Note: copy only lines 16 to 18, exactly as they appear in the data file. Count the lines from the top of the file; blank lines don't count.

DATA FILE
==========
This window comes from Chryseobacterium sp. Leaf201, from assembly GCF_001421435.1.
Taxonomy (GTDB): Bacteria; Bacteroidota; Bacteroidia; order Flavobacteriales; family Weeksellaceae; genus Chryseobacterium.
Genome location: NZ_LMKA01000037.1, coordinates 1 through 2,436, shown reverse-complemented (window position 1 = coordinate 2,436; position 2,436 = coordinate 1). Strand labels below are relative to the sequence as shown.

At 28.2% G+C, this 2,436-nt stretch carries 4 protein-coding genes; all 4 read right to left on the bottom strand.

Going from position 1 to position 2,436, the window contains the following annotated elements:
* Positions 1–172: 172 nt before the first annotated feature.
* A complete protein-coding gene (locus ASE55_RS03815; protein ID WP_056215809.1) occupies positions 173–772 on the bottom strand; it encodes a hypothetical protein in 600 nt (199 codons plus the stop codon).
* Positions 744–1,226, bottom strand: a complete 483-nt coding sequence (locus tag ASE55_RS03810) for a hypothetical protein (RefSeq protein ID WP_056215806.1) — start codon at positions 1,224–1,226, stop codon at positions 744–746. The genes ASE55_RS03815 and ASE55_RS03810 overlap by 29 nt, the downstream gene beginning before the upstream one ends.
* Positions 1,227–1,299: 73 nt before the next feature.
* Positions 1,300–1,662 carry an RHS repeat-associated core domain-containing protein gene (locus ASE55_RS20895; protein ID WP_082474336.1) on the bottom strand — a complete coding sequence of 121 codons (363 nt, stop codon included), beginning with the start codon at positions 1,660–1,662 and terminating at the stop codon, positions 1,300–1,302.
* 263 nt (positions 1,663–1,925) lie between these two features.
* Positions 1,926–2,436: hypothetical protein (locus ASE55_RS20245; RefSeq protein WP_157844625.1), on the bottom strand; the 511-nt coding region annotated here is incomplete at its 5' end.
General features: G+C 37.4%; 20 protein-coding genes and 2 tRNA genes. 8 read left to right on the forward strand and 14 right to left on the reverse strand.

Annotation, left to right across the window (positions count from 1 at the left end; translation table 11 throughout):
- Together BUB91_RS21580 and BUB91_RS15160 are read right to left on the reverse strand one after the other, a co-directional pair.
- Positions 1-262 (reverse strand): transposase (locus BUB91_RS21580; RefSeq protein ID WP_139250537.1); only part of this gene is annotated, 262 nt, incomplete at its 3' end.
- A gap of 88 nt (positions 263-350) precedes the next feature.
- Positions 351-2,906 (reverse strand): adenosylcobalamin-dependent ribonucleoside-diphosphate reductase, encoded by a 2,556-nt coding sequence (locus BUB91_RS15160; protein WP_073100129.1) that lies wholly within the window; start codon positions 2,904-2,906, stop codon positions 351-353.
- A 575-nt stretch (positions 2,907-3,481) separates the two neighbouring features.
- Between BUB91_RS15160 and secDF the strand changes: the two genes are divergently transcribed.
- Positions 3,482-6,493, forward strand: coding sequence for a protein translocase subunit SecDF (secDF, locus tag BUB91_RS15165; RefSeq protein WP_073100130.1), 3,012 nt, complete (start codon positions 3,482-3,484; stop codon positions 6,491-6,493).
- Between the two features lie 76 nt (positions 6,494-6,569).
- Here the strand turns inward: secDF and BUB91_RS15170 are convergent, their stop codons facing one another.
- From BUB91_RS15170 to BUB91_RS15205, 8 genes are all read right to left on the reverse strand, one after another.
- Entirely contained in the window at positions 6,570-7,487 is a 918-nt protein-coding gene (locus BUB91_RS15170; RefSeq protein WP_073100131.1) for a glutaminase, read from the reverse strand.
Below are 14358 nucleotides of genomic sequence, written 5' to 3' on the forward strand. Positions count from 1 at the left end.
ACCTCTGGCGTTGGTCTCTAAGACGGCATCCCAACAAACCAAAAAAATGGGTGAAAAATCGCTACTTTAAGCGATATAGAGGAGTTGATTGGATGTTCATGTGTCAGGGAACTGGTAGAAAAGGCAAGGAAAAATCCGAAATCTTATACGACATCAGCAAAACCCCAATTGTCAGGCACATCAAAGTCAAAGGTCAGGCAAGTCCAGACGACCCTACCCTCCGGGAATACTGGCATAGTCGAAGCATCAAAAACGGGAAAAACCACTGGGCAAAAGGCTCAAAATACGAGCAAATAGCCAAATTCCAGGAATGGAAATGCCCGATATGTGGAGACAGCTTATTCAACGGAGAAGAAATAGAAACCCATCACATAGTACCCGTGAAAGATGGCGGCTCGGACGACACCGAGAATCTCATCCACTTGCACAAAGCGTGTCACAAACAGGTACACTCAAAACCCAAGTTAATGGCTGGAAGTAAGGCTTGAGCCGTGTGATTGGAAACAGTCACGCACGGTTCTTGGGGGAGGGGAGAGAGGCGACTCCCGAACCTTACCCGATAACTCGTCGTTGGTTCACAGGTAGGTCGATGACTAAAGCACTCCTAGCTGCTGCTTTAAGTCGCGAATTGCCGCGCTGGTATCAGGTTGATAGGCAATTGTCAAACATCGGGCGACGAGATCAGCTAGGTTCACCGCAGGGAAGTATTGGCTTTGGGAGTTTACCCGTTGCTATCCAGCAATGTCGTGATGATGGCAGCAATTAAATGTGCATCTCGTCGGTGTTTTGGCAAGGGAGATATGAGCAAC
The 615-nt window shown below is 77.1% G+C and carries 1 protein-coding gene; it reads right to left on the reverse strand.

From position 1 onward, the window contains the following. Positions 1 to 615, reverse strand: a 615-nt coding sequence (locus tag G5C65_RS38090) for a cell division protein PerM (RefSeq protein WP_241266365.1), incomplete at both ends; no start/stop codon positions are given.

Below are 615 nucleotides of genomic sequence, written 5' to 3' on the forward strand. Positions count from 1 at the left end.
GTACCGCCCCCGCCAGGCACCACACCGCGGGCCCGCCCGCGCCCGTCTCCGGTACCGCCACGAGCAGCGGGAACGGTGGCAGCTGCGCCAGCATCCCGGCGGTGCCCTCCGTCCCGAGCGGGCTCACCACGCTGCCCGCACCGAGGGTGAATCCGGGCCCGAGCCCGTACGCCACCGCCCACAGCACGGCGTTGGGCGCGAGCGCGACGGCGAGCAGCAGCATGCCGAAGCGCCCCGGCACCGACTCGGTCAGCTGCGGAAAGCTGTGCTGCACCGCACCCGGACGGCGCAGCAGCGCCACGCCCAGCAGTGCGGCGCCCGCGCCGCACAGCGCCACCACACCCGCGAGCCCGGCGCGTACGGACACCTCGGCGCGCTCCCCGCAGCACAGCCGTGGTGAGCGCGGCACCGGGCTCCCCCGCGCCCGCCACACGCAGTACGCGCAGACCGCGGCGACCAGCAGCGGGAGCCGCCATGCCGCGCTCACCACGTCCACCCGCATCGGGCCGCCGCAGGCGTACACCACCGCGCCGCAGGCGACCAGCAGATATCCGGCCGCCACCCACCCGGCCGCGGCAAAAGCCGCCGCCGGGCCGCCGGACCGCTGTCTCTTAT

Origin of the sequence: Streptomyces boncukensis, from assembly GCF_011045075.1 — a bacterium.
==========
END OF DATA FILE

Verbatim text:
- Positions 1-262 (reverse strand): transposase (locus BUB91_RS21580; RefSeq protein ID WP_139250537.1); only part of this gene is annotated, 262 nt, incomplete at its 3' end.
- A gap of 88 nt (positions 263-350) precedes the next feature.
- Positions 351-2,906 (reverse strand): adenosylcobalamin-dependent ribonucleoside-diphosphate reductase, encoded by a 2,556-nt coding sequence (locus BUB91_RS15160; protein WP_073100129.1) that lies wholly within the window; start codon positions 2,904-2,906, stop codon positions 351-353.